Starting October 2014, KBM has a new post-doc (Jili Li) on staff under an NSERC grant to further investigate this issue. Jili’s goal is to produce a commercially viable method for tree species identification by identifying the minimum required pulse densities to achieve an acceptable error level for forest inventory. This project links state-of-the-art academic research with long-term industrial development and has great promise to decrease costs and increase efficiencies in the production of (value-added) forest inventories.

Caption: High density full-waveform LiDAR point cloud colorized by elevation.

  • Detailed forest stand metrics (height, DBH, volume) for individual tree or forest stand inventories
  • Digital elevation models (DEMs) or digital surface models (DSMs) for watershed, road location, viewshed or volume analysis
  • Detailed forest structure data as potential input to wildlife habitat models

The challenge:

Expensive, time-consuming manual interpretation of aerial photographs to update forest resource inventories in Canada.

KBM solution:

Apply remote sensing technologies to automate and remove interpreter bias from forest resource inventory and add value to the end product.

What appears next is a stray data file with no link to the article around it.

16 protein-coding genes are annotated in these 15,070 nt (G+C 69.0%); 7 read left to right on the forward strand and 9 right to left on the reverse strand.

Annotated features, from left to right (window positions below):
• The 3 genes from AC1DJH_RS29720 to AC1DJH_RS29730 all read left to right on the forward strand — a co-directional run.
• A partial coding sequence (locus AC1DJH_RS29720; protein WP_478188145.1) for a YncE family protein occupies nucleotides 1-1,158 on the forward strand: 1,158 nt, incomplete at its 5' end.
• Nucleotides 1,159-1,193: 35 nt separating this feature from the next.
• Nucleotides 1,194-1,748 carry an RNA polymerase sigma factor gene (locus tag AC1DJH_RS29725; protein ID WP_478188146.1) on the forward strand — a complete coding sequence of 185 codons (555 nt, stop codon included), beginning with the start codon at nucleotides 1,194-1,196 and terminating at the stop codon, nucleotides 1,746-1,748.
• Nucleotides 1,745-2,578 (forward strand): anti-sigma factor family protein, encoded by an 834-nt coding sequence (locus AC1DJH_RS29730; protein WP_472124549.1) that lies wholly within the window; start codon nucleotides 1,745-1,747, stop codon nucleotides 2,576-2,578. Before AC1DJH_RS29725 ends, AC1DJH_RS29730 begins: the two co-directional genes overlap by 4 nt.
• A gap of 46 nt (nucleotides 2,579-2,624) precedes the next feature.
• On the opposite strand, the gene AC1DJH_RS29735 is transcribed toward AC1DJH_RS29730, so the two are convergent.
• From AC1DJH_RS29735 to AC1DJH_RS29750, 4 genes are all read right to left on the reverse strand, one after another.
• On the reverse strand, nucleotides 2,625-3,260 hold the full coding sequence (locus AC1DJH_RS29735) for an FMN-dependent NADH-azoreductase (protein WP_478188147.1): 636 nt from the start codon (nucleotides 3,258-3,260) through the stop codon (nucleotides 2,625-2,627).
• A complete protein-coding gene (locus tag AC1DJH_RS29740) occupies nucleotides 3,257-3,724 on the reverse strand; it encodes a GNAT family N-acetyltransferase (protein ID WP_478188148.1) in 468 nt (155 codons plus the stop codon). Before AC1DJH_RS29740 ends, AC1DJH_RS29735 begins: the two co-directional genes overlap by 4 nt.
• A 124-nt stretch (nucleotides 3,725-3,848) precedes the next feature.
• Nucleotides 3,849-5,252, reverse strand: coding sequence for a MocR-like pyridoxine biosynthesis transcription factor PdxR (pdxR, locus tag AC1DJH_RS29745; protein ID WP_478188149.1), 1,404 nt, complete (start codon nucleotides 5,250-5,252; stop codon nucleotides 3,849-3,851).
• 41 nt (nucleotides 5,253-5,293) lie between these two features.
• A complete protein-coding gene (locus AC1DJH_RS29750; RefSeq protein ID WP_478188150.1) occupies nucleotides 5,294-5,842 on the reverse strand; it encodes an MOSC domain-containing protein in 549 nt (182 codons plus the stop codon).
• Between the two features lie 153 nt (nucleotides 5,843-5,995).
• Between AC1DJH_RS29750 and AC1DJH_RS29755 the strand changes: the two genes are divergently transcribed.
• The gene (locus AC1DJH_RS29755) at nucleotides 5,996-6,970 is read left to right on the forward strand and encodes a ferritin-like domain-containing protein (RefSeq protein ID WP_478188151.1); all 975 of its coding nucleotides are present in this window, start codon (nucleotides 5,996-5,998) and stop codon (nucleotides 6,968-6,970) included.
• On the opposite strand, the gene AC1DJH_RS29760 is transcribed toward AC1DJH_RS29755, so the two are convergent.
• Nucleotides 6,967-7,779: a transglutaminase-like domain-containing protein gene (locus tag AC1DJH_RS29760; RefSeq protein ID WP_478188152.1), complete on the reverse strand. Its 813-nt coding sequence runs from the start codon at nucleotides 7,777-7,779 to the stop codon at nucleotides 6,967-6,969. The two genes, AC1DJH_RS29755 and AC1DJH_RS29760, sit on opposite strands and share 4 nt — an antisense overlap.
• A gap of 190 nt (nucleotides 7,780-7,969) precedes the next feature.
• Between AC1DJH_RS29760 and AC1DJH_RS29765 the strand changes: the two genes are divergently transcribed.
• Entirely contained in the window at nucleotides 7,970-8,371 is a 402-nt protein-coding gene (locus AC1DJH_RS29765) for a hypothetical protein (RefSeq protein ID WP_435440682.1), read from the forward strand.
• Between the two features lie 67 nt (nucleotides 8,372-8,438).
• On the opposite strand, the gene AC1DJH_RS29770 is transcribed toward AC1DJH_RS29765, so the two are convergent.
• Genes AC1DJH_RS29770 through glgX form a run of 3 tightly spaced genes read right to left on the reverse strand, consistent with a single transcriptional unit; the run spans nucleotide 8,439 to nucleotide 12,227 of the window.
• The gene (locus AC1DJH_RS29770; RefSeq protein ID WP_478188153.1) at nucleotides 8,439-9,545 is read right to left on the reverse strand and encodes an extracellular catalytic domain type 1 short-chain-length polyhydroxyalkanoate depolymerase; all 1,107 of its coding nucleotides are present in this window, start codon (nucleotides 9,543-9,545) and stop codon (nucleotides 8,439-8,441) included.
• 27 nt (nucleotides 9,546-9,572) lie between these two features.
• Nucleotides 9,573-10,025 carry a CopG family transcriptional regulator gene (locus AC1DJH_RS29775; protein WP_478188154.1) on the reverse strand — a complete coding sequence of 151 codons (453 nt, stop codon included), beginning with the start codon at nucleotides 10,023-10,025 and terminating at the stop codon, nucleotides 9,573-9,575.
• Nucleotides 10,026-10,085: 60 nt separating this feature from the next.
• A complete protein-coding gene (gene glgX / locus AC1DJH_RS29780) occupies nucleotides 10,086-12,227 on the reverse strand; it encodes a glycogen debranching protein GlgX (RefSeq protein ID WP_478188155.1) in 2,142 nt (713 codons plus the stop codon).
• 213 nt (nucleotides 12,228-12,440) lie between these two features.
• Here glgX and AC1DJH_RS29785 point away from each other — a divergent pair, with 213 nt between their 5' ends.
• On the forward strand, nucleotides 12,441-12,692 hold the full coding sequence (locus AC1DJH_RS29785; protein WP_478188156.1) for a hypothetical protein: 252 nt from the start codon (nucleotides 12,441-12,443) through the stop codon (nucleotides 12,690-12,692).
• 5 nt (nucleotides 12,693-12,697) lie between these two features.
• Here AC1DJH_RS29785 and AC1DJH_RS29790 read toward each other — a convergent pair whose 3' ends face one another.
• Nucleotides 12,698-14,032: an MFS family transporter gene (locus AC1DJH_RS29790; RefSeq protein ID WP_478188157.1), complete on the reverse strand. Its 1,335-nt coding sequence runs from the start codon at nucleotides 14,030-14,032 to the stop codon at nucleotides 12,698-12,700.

Assessing High Conservation Values in Ontario

Contact Rike Burkhardt, R.P.F. at (807) 345-5445 ext. 244 for more information.

High Conservation Value Forests, also known as HCV, are biological, ecological, social or cultural values which are considered significant or critically important in the local, regional or global context. KBM has been busy assisting forest managers with the assessment of HCVs on Crown and private lands in Ontario and most recently, forest areas south of the border in the United States. The identification and management of HCVs is a requirement under certain third-party forest certification systems, including the Forest Stewardship Council (FSC).

  • Ontario has a species of moss called Brilliant Red Dung Moss (Splachnum rubrum)- species of the genus Splachnum are adapted to grow only on dung, especially that of moose.
  • While endemism (highly localized occurrences of species) is rare in the Boreal, Northwestern Ontario may harbour some species of endemic snail.
  • The Claude Garton Herbarium at Lakehead University has thousands of records of plant sightings that are not found in provincial databases.

Dung moss has a special relationship with insects in order to secure its survival. Shown here: Splachnum rubrum. Photo: M. Luth

The challenge:

Identify critical conservation values to ensure and demonstrate sustainable procurement practices.

KBM solution:

Full service HCV analysis, mapping and peer review to support chain-of-custody claims.


Get Ready for the 2015 Field Season at the KBM Store!

  • Quality equipment and supplies for forestry, geology, surveying, treeplanting and other outdoor professionals
  • Survey equipment and construction lasers
  • GPS - Garmin, Trimble and Topcon GPS systems available
  • Rugged handhelds for mobile data collection and geospatial positioning by Juniper systems
  • A world of flagging tape and other field accessories
  • All the safety equipment you need (satellite phones, first aid and survival kits, bear deterrent, hard hats, tear away vests and more)